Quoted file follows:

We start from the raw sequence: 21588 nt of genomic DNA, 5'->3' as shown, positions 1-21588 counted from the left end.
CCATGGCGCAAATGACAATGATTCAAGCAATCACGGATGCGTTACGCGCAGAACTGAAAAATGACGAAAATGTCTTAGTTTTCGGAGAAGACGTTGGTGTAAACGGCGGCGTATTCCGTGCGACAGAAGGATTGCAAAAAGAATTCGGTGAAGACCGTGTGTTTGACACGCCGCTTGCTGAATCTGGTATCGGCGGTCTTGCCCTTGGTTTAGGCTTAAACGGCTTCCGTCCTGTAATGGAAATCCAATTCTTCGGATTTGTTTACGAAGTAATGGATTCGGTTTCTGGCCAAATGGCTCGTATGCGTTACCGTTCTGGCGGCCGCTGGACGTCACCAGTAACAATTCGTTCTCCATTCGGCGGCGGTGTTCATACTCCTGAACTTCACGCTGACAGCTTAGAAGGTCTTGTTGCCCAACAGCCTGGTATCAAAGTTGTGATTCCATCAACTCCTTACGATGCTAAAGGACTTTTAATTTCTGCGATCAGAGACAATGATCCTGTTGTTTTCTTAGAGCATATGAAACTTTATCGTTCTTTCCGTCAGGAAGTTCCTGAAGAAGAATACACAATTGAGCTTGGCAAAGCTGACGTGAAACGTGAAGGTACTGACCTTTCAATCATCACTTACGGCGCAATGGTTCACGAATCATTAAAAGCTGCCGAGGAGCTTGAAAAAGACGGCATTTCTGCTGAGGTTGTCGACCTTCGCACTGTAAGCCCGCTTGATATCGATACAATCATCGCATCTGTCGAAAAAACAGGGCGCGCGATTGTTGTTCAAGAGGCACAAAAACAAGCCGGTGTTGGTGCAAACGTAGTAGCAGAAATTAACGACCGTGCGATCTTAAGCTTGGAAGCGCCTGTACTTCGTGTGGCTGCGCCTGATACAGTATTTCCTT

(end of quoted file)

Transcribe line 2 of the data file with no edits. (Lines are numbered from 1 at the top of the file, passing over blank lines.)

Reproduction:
CCATGGCGCAAATGACAATGATTCAAGCAATCACGGATGCGTTACGCGCAGAACTGAAAAATGACGAAAATGTCTTAGTTTTCGGAGAAGACGTTGGTGTAAACGGCGGCGTATTCCGTGCGACAGAAGGATTGCAAAAAGAATTCGGTGAAGACCGTGTGTTTGACACGCCGCTTGCTGAATCTGGTATCGGCGGTCTTGCCCTTGGTTTAGGCTTAAACGGCTTCCGTCCTGTAATGGAAATCCAATTCTTCGGATTTGTTTACGAAGTAATGGATTCGGTTTCTGGCCAAATGGCTCGTATGCGTTACCGTTCTGGCGGCCGCTGGACGTCACCAGTAACAATTCGTTCTCCATTCGGCGGCGGTGTTCATACTCCTGAACTTCACGCTGACAGCTTAGAAGGTCTTGTTGCCCAACAGCCTGGTATCAAAGTTGTGATTCCATCAACTCCTTACGATGCTAAAGGACTTTTAATTTCTGCGATCAGAGACAATGATCCTGTTGTTTTCTTAGAGCATATGAAACTTTATCGTTCTTTCCGTCAGGAAGTTCCTGAAGAAGAATACACAATTGAGCTTGGCAAAGCTGACGTGAAACGTGAAGGTACTGACCTTTCAATCATCACTTACGGCGCAATGGTTCACGAATCATTAAAAGCTGCCGAGGAGCTTGAAAAAGACGGCATTTCTGCTGAGGTTGTCGACCTTCGCACTGTAAGCCCGCTTGATATCGATACAATCATCGCATCTGTCGAAAAAACAGGGCGCGCGATTGTTGTTCAAGAGGCACAAAAACAAGCCGGTGTTGGTGCAAACGTAGTAGCAGAAATTAACGACCGTGCGATCTTAAGCTTGGAAGCGCCTGTACTTCGTGTGGCTGCGCCTGATACAGTATTTCCTT